There's some big M&A news in the pharma space for the second time in as many weeks. AbbVie (ABBV) announced it will acquire Allergan (AGN) in a cash and stock transaction worth $63 bln.
Recall that just last week Pfizer (PFE) announced that it will acquire Array BioPharma (ARRY). Of course, today's transaction is much larger at a total value of $63 bln vs a total value of $11.4 bln for the Pfizer/Array deal. However, both deals are significant. Also, in January, Bristol-Myers Squibb (BMY) announced that it would acquire Celgene (CELG) for $74 bln.
While this is a cash and stock deal, it's mostly cash. AGN shareholders will receive 0.8660 ABBV shares plus $120.30 in cash for a total consideration of $188.24 per share (AGN shareholders will own 17% of combined company). That's a big premium as AGN closed at $129.57 yesterday for a 45% premium. That's a nice return for a stock that has been trending lower for the past eight months, going from $197 in October to around $130.
So, what is AbbVie getting out of this deal? The main thing is that it branches Abbvie into new areas and it picks up some very well-known brands. Allergan focuses on medical aesthetics (Botox, Alloderm, CoolSculpting, Juvederm, breast implants); eye care (Alphagan, Lumigan, Ozurdex, Restasis); central nervous system (Viibyrd, Vraylar); and gastroenterology (Linzess, Zenpep, Carafate/Sulcrate). ABBV reported 2018 revenue of $32.8 bln, the combined company will have $48 bln in annual revenue.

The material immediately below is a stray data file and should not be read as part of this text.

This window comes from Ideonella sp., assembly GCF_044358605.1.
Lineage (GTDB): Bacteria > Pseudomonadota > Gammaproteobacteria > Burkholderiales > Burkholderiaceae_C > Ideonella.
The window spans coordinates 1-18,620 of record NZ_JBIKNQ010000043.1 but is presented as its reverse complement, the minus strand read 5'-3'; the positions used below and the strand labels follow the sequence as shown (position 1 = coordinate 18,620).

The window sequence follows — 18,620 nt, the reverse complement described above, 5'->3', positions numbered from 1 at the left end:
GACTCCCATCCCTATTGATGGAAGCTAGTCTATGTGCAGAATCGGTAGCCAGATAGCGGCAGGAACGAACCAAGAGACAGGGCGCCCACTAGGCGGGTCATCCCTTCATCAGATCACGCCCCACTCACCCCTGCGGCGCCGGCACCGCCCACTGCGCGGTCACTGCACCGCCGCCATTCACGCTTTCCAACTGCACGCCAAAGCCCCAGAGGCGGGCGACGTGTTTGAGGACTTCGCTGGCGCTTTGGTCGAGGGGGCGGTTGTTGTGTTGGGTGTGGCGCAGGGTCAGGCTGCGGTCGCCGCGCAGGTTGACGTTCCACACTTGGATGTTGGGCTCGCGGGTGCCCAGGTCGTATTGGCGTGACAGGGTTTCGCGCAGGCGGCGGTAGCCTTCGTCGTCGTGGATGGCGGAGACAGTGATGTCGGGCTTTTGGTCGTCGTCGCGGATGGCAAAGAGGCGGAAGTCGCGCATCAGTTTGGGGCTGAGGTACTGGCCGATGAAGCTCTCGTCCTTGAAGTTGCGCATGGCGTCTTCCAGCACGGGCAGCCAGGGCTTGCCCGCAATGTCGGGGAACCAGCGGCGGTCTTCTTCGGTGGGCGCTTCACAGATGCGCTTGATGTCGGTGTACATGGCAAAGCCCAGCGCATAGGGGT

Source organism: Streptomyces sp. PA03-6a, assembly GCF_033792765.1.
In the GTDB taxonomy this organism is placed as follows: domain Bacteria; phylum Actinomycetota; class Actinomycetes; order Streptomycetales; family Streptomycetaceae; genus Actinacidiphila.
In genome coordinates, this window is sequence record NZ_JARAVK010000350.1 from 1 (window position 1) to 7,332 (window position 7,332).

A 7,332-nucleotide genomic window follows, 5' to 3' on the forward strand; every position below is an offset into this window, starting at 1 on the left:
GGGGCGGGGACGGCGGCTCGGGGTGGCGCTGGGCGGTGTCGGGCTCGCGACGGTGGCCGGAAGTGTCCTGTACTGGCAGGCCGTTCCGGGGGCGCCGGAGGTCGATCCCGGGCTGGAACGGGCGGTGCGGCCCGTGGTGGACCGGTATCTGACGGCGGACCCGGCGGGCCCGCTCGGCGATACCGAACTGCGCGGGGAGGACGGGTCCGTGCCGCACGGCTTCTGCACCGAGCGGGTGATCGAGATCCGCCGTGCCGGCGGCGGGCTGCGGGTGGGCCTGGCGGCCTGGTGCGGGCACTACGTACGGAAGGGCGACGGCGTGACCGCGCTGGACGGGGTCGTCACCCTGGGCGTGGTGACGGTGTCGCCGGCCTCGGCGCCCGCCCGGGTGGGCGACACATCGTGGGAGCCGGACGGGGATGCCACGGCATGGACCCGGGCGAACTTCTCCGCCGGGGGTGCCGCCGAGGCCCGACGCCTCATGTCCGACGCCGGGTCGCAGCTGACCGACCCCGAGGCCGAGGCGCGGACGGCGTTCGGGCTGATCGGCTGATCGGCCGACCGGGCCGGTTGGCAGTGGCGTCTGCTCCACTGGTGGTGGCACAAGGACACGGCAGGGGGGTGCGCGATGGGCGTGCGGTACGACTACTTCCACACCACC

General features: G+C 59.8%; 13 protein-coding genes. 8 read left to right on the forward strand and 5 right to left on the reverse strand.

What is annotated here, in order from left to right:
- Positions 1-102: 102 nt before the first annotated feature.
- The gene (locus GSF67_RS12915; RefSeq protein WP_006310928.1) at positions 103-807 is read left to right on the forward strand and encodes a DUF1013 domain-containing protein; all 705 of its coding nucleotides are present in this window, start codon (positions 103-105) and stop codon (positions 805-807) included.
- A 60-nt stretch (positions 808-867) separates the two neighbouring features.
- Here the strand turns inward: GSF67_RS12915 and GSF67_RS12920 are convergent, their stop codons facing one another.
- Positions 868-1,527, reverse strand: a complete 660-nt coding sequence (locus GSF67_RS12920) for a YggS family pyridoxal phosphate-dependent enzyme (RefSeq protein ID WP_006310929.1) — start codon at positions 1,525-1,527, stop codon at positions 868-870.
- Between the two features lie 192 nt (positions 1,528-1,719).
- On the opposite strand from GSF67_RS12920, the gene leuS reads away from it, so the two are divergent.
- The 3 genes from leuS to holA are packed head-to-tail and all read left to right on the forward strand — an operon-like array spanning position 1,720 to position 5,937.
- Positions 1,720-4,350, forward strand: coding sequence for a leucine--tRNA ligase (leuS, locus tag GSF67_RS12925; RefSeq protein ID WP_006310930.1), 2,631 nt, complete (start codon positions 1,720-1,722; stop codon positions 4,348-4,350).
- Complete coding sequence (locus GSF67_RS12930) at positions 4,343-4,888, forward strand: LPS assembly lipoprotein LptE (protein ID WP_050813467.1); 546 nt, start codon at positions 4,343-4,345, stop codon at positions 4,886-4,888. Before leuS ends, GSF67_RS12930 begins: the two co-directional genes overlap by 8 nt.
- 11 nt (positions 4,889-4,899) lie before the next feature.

Abbvie currently focuses on immunology, oncology, virology and neuroscience so as you can see it's pretty different from AGN. Its flagship drug is Humira, representing 61% of 2018 revs. It relieves pain/inflammation and is primarily prescribed for rheumatoid arthritis but it also used for chronic plaque psoriasis, Crohn's disease, and other ailments.
Humira is by far the largest pharmaceutical in the world. The problem is that ABBV is losing its exclusivity. Its Humira patents expired in October 2018 in the majority of EU countries and it will lose its patent exclusivity in the US in January 2023. There is generally a sizeable loss in revenue when drugs lose patent protection and face greater competition, including from generic drugs.
Our take on this deal is that Abbvie wants to restock its bench following its patents expiring in the EU and ahead of the loss of exclusivity of Humira in 2023 in the US. It also wants to branch out into new areas to diversify its revenue stream and have less reliance on Humira. After this deal closes in early 2020, ABBV estimates that Humira will fall from 61% of revenue to less than 40%. Also, this deal should provide a nice boost to AGN sales as its products will benefit from ABBV's scale and marketing muscle.
This is similar to the rationale for the Pfizer deal as Pfizer is about to lose its patent protection for its flagship/blockbuster Lyrica drug on June 30. It'll be sure to face stiff competition from generic options.
Buying companies like Array and Allergan makes a lot of sense. As we said with the PFE deal, we expect more deals to be announced in the future as large biopharmas look to bolster their pipelines to offset patent expirations and to benefit from economies of scale.